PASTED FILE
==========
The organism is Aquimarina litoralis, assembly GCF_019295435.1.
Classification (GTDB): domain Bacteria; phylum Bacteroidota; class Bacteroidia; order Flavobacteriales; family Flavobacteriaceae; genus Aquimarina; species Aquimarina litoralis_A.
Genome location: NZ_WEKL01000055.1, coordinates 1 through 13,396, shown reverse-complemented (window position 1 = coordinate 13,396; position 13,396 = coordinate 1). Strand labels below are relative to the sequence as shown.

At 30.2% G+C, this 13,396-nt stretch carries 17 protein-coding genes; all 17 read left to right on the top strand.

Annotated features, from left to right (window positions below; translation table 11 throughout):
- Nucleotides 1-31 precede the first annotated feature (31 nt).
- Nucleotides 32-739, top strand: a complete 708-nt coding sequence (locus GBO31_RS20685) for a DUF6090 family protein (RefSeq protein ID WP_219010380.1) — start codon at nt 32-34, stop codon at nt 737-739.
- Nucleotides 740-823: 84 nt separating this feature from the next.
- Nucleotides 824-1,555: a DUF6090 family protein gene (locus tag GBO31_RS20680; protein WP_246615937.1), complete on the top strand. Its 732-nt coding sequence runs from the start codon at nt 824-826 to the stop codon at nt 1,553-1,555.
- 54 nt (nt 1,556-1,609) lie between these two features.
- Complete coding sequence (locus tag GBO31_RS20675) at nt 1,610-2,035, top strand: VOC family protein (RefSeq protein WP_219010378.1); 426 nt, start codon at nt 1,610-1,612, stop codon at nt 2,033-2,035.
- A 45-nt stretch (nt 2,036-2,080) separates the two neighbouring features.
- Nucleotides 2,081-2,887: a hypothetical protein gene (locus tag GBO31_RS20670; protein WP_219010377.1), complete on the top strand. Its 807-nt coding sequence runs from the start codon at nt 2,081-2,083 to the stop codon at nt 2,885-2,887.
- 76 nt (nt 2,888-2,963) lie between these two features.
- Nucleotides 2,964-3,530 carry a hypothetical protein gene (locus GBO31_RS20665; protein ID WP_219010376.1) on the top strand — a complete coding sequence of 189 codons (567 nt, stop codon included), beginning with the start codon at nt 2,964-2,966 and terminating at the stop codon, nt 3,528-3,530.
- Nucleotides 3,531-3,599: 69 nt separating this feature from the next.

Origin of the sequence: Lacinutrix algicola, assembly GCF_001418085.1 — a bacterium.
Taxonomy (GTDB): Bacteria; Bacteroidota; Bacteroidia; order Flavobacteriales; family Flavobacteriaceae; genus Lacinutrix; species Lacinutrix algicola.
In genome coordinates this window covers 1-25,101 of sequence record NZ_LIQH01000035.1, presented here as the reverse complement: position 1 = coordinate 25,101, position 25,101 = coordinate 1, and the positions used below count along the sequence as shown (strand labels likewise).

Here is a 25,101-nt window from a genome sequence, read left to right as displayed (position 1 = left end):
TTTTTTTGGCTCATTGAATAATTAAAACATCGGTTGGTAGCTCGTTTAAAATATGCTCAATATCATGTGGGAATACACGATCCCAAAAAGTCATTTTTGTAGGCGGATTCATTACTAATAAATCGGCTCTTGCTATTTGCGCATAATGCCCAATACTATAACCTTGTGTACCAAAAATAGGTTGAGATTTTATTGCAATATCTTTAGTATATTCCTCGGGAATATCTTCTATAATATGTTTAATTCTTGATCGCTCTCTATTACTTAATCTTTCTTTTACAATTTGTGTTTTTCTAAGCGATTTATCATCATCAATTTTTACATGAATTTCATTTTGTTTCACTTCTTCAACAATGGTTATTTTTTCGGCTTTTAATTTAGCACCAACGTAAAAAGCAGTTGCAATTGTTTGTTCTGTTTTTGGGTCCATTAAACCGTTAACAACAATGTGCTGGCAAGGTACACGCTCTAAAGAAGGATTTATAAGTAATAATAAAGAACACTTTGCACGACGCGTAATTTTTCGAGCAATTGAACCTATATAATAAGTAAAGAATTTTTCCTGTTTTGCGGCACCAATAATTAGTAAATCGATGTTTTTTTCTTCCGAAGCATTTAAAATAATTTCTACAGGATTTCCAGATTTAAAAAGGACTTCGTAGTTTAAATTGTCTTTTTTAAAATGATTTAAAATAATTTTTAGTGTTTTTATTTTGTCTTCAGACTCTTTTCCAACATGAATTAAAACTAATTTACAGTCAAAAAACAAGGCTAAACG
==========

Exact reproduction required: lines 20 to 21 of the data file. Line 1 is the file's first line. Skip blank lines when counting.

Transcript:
Here is a 25,101-nt window from a genome sequence, read left to right as displayed (position 1 = left end):
TTTTTTTGGCTCATTGAATAATTAAAACATCGGTTGGTAGCTCGTTTAAAATATGCTCAATATCATGTGGGAATACACGATCCCAAAAAGTCATTTTTGTAGGCGGATTCATTACTAATAAATCGGCTCTTGCTATTTGCGCATAATGCCCAATACTATAACCTTGTGTACCAAAAATAGGTTGAGATTTTATTGCAATATCTTTAGTATATTCCTCGGGAATATCTTCTATAATATGTTTAATTCTTGATCGCTCTCTATTACTTAATCTTTCTTTTACAATTTGTGTTTTTCTAAGCGATTTATCATCATCAATTTTTACATGAATTTCATTTTGTTTCACTTCTTCAACAATGGTTATTTTTTCGGCTTTTAATTTAGCACCAACGTAAAAAGCAGTTGCAATTGTTTGTTCTGTTTTTGGGTCCATTAAACCGTTAACAACAATGTGCTGGCAAGGTACACGCTCTAAAGAAGGATTTATAAGTAATAATAAAGAACACTTTGCACGACGCGTAATTTTTCGAGCAATTGAACCTATATAATAAGTAAAGAATTTTTCCTGTTTTGCGGCACCAATAATTAGTAAATCGATGTTTTTTTCTTCCGAAGCATTTAAAATAATTTCTACAGGATTTCCAGATTTAAAAAGGACTTCGTAGTTTAAATTGTCTTTTTTAAAATGATTTAAAATAATTTTTAGTGTTTTTATTTTGTCTTCAGACTCTTTTCCAACATGAATTAAAACTAATTTACAGTCAAAAAACAAGGCTAAACG